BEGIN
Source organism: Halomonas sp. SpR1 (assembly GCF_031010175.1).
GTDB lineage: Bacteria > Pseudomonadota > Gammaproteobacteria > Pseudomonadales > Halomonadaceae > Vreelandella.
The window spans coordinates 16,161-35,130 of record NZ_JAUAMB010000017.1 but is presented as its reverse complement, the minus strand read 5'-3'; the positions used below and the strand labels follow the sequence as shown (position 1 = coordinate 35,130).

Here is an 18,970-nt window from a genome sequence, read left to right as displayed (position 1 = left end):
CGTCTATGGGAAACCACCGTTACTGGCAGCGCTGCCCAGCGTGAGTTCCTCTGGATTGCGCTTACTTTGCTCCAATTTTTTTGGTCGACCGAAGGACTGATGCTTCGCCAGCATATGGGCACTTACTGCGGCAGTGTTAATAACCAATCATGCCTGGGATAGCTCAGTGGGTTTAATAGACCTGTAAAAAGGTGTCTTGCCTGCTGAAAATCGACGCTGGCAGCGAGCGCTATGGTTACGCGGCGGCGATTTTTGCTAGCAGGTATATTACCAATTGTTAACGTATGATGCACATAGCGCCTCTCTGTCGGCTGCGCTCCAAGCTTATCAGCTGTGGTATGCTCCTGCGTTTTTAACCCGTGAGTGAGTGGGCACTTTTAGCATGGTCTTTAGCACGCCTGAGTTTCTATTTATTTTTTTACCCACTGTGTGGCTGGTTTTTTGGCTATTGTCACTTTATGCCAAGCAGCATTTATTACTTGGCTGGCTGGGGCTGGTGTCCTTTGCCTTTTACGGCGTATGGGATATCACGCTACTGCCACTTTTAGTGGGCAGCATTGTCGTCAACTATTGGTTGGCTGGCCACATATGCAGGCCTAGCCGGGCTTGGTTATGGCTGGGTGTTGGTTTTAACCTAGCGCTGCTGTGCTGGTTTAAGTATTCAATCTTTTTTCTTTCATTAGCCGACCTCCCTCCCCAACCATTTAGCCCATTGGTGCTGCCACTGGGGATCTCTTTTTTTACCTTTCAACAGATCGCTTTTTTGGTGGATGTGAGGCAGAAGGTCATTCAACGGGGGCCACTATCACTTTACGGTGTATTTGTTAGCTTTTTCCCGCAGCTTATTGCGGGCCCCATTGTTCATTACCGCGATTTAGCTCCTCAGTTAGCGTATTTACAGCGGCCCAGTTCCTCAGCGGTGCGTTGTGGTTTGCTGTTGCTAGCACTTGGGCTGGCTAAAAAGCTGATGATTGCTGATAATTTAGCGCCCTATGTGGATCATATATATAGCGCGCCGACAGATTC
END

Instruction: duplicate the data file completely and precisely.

Source organism: Halomonas sp. SpR1 (assembly GCF_031010175.1).
GTDB lineage: Bacteria > Pseudomonadota > Gammaproteobacteria > Pseudomonadales > Halomonadaceae > Vreelandella.
The window spans coordinates 16,161-35,130 of record NZ_JAUAMB010000017.1 but is presented as its reverse complement, the minus strand read 5'-3'; the positions used below and the strand labels follow the sequence as shown (position 1 = coordinate 35,130).

Here is an 18,970-nt window from a genome sequence, read left to right as displayed (position 1 = left end):
CGTCTATGGGAAACCACCGTTACTGGCAGCGCTGCCCAGCGTGAGTTCCTCTGGATTGCGCTTACTTTGCTCCAATTTTTTTGGTCGACCGAAGGACTGATGCTTCGCCAGCATATGGGCACTTACTGCGGCAGTGTTAATAACCAATCATGCCTGGGATAGCTCAGTGGGTTTAATAGACCTGTAAAAAGGTGTCTTGCCTGCTGAAAATCGACGCTGGCAGCGAGCGCTATGGTTACGCGGCGGCGATTTTTGCTAGCAGGTATATTACCAATTGTTAACGTATGATGCACATAGCGCCTCTCTGTCGGCTGCGCTCCAAGCTTATCAGCTGTGGTATGCTCCTGCGTTTTTAACCCGTGAGTGAGTGGGCACTTTTAGCATGGTCTTTAGCACGCCTGAGTTTCTATTTATTTTTTTACCCACTGTGTGGCTGGTTTTTTGGCTATTGTCACTTTATGCCAAGCAGCATTTATTACTTGGCTGGCTGGGGCTGGTGTCCTTTGCCTTTTACGGCGTATGGGATATCACGCTACTGCCACTTTTAGTGGGCAGCATTGTCGTCAACTATTGGTTGGCTGGCCACATATGCAGGCCTAGCCGGGCTTGGTTATGGCTGGGTGTTGGTTTTAACCTAGCGCTGCTGTGCTGGTTTAAGTATTCAATCTTTTTTCTTTCATTAGCCGACCTCCCTCCCCAACCATTTAGCCCATTGGTGCTGCCACTGGGGATCTCTTTTTTTACCTTTCAACAGATCGCTTTTTTGGTGGATGTGAGGCAGAAGGTCATTCAACGGGGGCCACTATCACTTTACGGTGTATTTGTTAGCTTTTTCCCGCAGCTTATTGCGGGCCCCATTGTTCATTACCGCGATTTAGCTCCTCAGTTAGCGTATTTACAGCGGCCCAGTTCCTCAGCGGTGCGTTGTGGTTTGCTGTTGCTAGCACTTGGGCTGGCTAAAAAGCTGATGATTGCTGATAATTTAGCGCCCTATGTGGATCATATATATAGCGCGCCGACAGATTC